Efficacy and Safety of COVID-19 Vaccines in Older People

Roy L. Soiza; Chiara Scicluna; Emma C. Thomson


Age Ageing. 2021;50(2):279-283. 

In This Article

mRNA Vaccines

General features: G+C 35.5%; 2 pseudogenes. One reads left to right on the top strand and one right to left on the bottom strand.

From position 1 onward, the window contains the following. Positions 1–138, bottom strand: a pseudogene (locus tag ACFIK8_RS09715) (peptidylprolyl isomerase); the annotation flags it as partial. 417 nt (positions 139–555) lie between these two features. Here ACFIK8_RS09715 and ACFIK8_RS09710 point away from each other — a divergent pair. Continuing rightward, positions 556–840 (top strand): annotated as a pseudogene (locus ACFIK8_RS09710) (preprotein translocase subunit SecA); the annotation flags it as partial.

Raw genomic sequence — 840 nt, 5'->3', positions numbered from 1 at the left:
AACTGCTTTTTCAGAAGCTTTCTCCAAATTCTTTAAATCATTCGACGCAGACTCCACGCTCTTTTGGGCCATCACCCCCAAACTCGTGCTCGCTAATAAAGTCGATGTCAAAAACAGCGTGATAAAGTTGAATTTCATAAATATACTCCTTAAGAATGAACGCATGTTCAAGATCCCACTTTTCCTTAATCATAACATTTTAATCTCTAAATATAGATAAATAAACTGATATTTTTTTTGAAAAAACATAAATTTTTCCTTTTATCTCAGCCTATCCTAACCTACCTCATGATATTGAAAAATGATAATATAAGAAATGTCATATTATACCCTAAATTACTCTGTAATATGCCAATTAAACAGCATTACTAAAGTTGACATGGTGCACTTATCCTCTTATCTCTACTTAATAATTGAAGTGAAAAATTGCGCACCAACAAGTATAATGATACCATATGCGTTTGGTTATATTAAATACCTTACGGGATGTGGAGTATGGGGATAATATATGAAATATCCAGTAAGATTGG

Two of the vaccines reporting the earliest Phase III results, manufactured by Pfizer and Moderna, are novel messenger RNA (mRNA) vaccines. Both reported initial results suggesting efficacies in excess of 90%. They work by injecting mRNA encoding the SARS-CoV-2 spike protein directly into the host. Although pure mRNA is rapidly downgraded, a number of technological advances in delivery methods and RNA carriers over the last decade allow efficient and safe uptake of mRNA into the cytosol, where ribosomes then translate the mRNA to produce a viable protein that can then stimulate an immune response. This technology has a number of theoretical advantages over more conventional vaccine types, including improved safety (as no infectious agents are involved in their production), low potential for mutations, lower risk of antigen degradation in vivo, and the potential for rapid mass production at lower cost, as in vitro reactions can rapidly generate high yields of the therapeutic agent.[3] However, little is known about the efficacy and safety of mRNA vaccines in older people, especially at the extremes of old age and in those with frailty. A phase I study of the Moderna vaccine in 'older adults' published in the New England Journal of Medicine received considerable media attention after it found antibody responses were similar to those seen in younger people.[4] However, this study included only 40 healthy people aged 58 or over, so its relevance to older people with frailty is unclear. Self-limiting mild to moderate adverse events were common, with all 20 participants aged 71 or over (mean age 72.6y) reporting local side effects such as pain at the injection site and 80% reporting systemic symptoms such as lethargy. Over 25% (around 8,000) participants of the Moderna phase III study are aged 65 or over and a similar proportion have chronic diseases, so the evidence base will improve once full interim results are published. For the Pfizer vaccine, published data on older participants are even more sparse. However, a press release from Pfizer claimed over 95% efficacy in their over-65 age group (but with no supporting details or figures)[5] and over 40% of participants in their Phase III trial are aged between 56 and 84.